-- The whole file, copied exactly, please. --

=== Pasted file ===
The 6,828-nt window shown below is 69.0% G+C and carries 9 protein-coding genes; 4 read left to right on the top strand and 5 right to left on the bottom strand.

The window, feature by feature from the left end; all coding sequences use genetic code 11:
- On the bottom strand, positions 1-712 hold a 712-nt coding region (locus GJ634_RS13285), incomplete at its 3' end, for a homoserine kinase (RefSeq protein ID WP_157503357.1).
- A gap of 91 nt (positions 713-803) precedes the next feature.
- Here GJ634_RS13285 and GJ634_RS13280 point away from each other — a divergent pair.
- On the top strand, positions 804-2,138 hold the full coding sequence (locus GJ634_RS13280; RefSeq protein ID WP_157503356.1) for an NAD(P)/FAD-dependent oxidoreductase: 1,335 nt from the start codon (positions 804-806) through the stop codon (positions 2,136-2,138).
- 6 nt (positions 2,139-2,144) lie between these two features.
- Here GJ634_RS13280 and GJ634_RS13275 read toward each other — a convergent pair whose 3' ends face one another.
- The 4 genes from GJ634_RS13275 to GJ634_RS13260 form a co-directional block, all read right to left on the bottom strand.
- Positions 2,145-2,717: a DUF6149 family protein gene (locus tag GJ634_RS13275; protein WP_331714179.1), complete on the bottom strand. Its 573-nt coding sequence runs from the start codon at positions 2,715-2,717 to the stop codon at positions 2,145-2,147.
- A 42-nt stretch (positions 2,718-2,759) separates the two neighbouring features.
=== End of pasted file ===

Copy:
The 6,828-nt window shown below is 69.0% G+C and carries 9 protein-coding genes; 4 read left to right on the top strand and 5 right to left on the bottom strand.

The window, feature by feature from the left end; all coding sequences use genetic code 11:
- On the bottom strand, positions 1-712 hold a 712-nt coding region (locus GJ634_RS13285), incomplete at its 3' end, for a homoserine kinase (RefSeq protein ID WP_157503357.1).
- A gap of 91 nt (positions 713-803) precedes the next feature.
- Here GJ634_RS13285 and GJ634_RS13280 point away from each other — a divergent pair.
- On the top strand, positions 804-2,138 hold the full coding sequence (locus GJ634_RS13280; RefSeq protein ID WP_157503356.1) for an NAD(P)/FAD-dependent oxidoreductase: 1,335 nt from the start codon (positions 804-806) through the stop codon (positions 2,136-2,138).
- 6 nt (positions 2,139-2,144) lie between these two features.
- Here GJ634_RS13280 and GJ634_RS13275 read toward each other — a convergent pair whose 3' ends face one another.
- The 4 genes from GJ634_RS13275 to GJ634_RS13260 form a co-directional block, all read right to left on the bottom strand.
- Positions 2,145-2,717: a DUF6149 family protein gene (locus tag GJ634_RS13275; protein WP_331714179.1), complete on the bottom strand. Its 573-nt coding sequence runs from the start codon at positions 2,715-2,717 to the stop codon at positions 2,145-2,147.
- A 42-nt stretch (positions 2,718-2,759) separates the two neighbouring features.